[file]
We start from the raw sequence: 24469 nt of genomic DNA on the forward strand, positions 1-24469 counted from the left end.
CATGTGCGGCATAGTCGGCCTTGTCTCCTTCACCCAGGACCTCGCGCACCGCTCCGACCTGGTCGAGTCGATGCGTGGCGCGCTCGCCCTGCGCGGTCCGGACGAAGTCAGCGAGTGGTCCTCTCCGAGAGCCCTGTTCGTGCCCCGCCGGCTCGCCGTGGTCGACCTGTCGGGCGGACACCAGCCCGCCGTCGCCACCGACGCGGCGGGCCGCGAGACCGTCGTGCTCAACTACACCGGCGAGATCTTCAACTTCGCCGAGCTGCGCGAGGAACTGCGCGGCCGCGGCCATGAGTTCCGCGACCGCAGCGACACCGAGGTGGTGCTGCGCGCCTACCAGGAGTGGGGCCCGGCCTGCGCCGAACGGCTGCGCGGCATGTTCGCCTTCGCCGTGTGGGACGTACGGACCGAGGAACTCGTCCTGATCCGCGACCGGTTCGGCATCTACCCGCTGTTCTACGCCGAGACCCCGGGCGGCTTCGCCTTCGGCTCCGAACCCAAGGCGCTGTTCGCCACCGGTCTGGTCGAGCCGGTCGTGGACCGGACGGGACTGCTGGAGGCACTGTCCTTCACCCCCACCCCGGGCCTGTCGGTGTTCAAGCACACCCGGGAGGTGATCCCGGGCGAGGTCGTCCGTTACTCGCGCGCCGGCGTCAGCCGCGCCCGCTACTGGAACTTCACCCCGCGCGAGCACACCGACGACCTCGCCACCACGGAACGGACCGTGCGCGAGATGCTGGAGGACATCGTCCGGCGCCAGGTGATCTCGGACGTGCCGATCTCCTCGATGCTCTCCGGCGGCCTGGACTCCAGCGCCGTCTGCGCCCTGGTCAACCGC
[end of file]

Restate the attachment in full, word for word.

We start from the raw sequence: 24469 nt of genomic DNA on the forward strand, positions 1-24469 counted from the left end.
CATGTGCGGCATAGTCGGCCTTGTCTCCTTCACCCAGGACCTCGCGCACCGCTCCGACCTGGTCGAGTCGATGCGTGGCGCGCTCGCCCTGCGCGGTCCGGACGAAGTCAGCGAGTGGTCCTCTCCGAGAGCCCTGTTCGTGCCCCGCCGGCTCGCCGTGGTCGACCTGTCGGGCGGACACCAGCCCGCCGTCGCCACCGACGCGGCGGGCCGCGAGACCGTCGTGCTCAACTACACCGGCGAGATCTTCAACTTCGCCGAGCTGCGCGAGGAACTGCGCGGCCGCGGCCATGAGTTCCGCGACCGCAGCGACACCGAGGTGGTGCTGCGCGCCTACCAGGAGTGGGGCCCGGCCTGCGCCGAACGGCTGCGCGGCATGTTCGCCTTCGCCGTGTGGGACGTACGGACCGAGGAACTCGTCCTGATCCGCGACCGGTTCGGCATCTACCCGCTGTTCTACGCCGAGACCCCGGGCGGCTTCGCCTTCGGCTCCGAACCCAAGGCGCTGTTCGCCACCGGTCTGGTCGAGCCGGTCGTGGACCGGACGGGACTGCTGGAGGCACTGTCCTTCACCCCCACCCCGGGCCTGTCGGTGTTCAAGCACACCCGGGAGGTGATCCCGGGCGAGGTCGTCCGTTACTCGCGCGCCGGCGTCAGCCGCGCCCGCTACTGGAACTTCACCCCGCGCGAGCACACCGACGACCTCGCCACCACGGAACGGACCGTGCGCGAGATGCTGGAGGACATCGTCCGGCGCCAGGTGATCTCGGACGTGCCGATCTCCTCGATGCTCTCCGGCGGCCTGGACTCCAGCGCCGTCTGCGCCCTGGTCAACCGC